Reconsidering Interpretation of Heritage Sites chronicles and problematizes the representation of the eighteenth century in museums and heritage sites while also challenging public historians to alter their perceptions of what might be possible when interpreting such sites.
Much of the history consumed at eighteenth-century historic sites is one-dimensional, white, male, heteronormative, and very focused on power and wealth. Anne Lindsay argues that this narrative may be challenged through an engagement with the everyday life of the past, creating thought-provoking and challenging experiences that will connect with the modern visitor on a deeper level. Unlike other work that has been done in the field, the book provides a constructive study that engages in a horizontal analysis of a century over a geographic region. As a result, Lindsay provides a unique opportunity for scholars and practitioners to reflect on the types and tone of messages usually conveyed about the eighteenth century.
Reconsidering Interpretation of Heritage Sites will be invaluable to scholars and practitioners working in the fields of museum and heritage studies and history. It will be particularly interesting to those who want to know more about how the lived experience of the past may be interpreted at historic sites, and how this could be used to engage with contentious histories.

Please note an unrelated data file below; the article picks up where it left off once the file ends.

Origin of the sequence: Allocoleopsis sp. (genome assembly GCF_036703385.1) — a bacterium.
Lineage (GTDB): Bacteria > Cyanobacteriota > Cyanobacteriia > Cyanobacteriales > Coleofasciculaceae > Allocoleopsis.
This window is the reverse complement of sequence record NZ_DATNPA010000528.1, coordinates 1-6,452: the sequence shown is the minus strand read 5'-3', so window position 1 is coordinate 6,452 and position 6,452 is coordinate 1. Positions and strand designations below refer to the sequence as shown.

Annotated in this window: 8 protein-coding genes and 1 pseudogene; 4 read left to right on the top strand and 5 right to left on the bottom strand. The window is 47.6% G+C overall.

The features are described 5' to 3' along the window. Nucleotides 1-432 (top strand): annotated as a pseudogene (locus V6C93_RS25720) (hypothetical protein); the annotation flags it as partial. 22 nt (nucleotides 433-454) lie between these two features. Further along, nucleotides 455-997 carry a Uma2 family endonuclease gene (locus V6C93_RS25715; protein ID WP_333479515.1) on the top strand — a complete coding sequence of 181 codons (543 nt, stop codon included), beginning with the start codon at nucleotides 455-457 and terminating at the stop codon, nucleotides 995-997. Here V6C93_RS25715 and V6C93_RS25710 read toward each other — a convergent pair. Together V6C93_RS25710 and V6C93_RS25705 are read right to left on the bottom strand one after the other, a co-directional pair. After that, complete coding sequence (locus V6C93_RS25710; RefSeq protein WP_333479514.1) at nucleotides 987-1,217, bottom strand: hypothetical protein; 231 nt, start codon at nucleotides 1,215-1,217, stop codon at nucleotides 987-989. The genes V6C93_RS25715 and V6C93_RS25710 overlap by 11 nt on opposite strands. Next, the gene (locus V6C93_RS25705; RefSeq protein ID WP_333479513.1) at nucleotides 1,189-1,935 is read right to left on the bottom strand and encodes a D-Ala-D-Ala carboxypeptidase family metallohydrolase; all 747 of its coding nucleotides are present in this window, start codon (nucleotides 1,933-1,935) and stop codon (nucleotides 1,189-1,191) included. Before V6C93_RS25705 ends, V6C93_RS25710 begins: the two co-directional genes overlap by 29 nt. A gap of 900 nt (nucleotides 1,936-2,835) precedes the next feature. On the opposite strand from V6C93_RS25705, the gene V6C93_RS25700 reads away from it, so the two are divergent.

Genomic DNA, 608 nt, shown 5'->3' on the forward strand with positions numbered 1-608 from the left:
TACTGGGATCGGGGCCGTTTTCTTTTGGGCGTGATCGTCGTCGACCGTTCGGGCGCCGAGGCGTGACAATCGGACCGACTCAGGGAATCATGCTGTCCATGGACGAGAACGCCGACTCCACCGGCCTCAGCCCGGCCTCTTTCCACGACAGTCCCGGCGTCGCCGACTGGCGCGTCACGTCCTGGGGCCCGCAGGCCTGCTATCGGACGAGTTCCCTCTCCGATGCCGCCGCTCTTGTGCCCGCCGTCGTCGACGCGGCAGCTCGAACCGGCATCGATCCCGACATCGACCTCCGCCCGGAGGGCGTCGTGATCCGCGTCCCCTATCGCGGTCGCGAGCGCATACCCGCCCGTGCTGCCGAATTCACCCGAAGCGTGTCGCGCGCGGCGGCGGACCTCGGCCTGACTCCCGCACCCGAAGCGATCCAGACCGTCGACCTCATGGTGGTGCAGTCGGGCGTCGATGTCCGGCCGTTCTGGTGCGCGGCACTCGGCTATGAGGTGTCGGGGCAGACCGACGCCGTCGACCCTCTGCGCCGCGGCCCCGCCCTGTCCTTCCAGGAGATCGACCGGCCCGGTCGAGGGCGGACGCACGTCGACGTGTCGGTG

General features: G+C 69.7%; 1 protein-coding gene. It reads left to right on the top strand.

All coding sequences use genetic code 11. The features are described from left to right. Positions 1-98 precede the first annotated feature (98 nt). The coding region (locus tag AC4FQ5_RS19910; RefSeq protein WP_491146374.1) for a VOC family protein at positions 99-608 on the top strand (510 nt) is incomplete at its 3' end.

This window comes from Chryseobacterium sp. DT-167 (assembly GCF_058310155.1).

Table of Contents
Chapter 1: Interpreting the Lived Experience of Individuals and Families in the Eighteenth-Century
Chapter 2: Eighteenth-Century Interpretations of Environmental and Global Contexts at Historic Sites
Chapter 3: Breathing Life into Historic House Museums
Chapter 4: Interpreting Eighteenth-Century Streets and Gardens in the Urban Environment
Chapter 5: Problematizing Eighteenth-Century Interpretation in the Homes of the Founders
Anne Lindsay is an Assistant Professor of History and the coordinator of the Capital Campus Public History Program at California State University, Sacramento. She holds a PhD in Public History from the University of California, Riverside. Her research considers eighteenth-century heritage tourism for twenty-first-century audiences. As a practitioner, she works in historic preservation and heritage tourism. She lives in northern California with her husband and three furry research assistants.